By Laurie Paolicelli
Orange County is beginning to feel like its former self. Restaurants and bars are open, buzzing with students, visitors, and townies. The simplest things – a drink, a meal, a walk downtown – feel celebratory.
Our fare-free buses are filling up with vaccinated riders. It’s a return to what we think of around here as normal – picnics beneath the Carolina blue sky, dinners with family, football and basketball games just around the corner.
The return to a new school year and warmer weather are already drawing folks to the University. Kids are back. One change that will hang around for a while: bigger sidewalks for more outdoor dining.
Even on the warmer days there’s a cooling breeze, and as the sun filters down through the majestic greenery of the oaks and elms and pines a sense of the world being righted accompanies the sound of laughter and camaraderie.
Never before have we been more pleased to stand in a line. Returning visitors will note the new murals and public art, another reminder (if you needed it) that there’s something special about this place, down to its very bricks.
But the truth, of course, is that Orange County couldn’t possibly emerge from this past year the same. None of us have, so how could we expect cities to? The truth is that every single block and building has suffered loss in some form.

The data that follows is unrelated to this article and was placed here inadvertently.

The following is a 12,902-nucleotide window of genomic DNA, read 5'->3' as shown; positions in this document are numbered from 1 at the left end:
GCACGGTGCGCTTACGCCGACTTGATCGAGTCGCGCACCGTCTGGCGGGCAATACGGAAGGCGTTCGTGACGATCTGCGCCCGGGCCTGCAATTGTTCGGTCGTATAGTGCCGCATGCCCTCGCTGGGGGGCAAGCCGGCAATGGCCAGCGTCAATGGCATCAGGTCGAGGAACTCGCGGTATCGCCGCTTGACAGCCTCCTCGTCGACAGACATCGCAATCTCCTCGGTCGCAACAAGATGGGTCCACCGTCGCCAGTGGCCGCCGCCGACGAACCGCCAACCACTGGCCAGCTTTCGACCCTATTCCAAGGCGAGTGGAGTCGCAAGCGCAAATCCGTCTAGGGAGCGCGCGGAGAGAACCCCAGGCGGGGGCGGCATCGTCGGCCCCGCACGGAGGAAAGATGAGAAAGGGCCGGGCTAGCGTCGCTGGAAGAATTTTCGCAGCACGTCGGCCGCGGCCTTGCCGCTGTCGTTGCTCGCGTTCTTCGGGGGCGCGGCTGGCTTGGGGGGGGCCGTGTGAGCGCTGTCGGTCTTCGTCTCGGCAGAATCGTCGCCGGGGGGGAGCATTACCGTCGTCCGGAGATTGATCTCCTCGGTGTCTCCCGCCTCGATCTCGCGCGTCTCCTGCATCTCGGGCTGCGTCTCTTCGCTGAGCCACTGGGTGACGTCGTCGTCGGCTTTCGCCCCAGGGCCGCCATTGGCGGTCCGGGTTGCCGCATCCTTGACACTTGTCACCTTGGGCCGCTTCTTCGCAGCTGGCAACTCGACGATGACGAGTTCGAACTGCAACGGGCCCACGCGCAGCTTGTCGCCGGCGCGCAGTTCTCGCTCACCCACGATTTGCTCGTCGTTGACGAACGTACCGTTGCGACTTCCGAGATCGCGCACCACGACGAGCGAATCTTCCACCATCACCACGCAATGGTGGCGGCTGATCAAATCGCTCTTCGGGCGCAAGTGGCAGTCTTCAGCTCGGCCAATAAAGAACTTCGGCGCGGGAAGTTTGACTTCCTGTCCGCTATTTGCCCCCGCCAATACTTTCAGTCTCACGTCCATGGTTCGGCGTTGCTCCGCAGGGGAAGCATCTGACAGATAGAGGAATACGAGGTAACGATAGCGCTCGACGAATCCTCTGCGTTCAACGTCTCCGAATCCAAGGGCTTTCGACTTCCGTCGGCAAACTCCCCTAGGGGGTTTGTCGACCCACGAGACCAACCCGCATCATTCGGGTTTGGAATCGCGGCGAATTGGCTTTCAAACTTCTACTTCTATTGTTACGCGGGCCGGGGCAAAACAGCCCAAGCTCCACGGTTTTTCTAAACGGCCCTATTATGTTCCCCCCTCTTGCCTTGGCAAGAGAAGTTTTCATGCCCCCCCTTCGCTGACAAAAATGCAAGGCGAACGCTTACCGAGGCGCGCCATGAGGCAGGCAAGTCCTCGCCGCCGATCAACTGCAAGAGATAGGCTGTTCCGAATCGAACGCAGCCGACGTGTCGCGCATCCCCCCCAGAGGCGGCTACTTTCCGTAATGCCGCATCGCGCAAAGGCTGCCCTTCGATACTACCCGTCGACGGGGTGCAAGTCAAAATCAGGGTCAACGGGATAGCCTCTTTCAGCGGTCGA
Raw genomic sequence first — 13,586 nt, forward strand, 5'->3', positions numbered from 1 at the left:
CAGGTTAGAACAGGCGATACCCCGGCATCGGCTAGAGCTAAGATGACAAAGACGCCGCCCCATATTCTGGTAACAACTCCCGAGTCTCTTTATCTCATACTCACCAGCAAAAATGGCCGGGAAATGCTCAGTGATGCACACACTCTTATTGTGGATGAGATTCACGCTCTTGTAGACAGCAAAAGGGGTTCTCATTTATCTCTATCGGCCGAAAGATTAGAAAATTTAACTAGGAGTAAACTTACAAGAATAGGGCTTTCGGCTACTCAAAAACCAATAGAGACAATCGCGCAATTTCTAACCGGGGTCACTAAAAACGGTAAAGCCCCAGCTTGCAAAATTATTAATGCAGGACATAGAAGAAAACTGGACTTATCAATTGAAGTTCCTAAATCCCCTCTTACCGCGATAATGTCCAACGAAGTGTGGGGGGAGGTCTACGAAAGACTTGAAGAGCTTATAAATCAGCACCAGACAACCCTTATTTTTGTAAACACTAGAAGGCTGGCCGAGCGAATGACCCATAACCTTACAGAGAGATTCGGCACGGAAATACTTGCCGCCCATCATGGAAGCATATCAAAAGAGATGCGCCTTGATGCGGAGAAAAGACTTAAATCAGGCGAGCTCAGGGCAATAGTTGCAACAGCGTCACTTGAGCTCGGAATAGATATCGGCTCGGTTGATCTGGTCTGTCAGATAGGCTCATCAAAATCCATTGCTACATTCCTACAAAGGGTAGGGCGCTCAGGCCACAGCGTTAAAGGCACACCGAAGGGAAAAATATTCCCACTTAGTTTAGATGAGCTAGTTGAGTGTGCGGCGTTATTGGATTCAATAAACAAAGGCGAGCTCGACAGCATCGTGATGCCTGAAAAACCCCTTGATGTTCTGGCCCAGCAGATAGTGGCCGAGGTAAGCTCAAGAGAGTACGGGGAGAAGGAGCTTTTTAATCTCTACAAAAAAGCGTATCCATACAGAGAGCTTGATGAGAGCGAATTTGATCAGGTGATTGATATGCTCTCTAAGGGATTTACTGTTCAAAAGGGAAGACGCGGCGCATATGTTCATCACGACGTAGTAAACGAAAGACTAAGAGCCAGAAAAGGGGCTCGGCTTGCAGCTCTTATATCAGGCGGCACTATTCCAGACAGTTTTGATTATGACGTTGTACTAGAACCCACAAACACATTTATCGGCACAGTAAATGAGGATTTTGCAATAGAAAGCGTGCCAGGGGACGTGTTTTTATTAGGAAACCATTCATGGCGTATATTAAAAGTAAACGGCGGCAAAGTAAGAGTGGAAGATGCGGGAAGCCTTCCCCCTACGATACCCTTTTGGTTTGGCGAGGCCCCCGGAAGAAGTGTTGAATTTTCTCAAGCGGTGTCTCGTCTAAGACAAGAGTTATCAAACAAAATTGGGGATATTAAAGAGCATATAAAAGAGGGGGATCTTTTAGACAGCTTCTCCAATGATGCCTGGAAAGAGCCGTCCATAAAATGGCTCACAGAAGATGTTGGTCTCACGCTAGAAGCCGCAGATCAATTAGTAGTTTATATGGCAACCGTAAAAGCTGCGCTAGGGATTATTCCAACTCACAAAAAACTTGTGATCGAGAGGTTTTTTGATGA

Sixty percent of restaurants that shut down during the pandemic are now closed for good, says a report from Yelp.
Chapel Hill, Carrboro, and Hillsborough have not been spared. With each closing that means dozens of jobs lost, lives upended. And yes, like you, we’ve lost family and friends.
And yet, we know this to be true: throughout its 226 years, the Carolina community has experienced events that changed us, our nation, and the world. With each change, we’ve found new ways to face those challenges, advance and thrive.
During the pandemic, researchers at UNC Chapel Hill worked quickly to find practical and innovative solutions to the new challenges created by COVID-19. As you read this, our doctors and scientists are working to discover new medicines and developing cutting-edge technology that will provide solutions to better prepare, protect, and treat us all.
We will repair ourselves, together. That’s how we’ve always done it and it’s how we’ll do it again. Chapel Hill, Carrboro, Hillsborough, and Orange County in its entirety has been hurt, has been bruised.
But we’re still here. And we welcome all visitors.
Here is a look at the upcoming UNC football season:
- Friday, Sept. 3 at Virginia Tech
- Saturday, Sept. 11 vs. Georgia State
- Saturday, Sept. 18 vs. Virginia
- Saturday, Sept. 25 at Georgia Tech
- Saturday, Oct. 2 vs. Duke
- Saturday, Oct. 9 vs. Florida State
- Saturday, Oct. 16 vs. Miami
- Saturday, Oct. 30 at Notre Dame
- Saturday, Nov. 6 vs. Wake Forest
- Thursday, Nov. 11 at Pitt
- Saturday, Nov. 20 vs. Wofford
- Friday, Nov. 26 at NC State
For information on our communities:
Laurie Paolicelli is the Executive Director of the Chapel Hill/Orange County Visitors Bureau.
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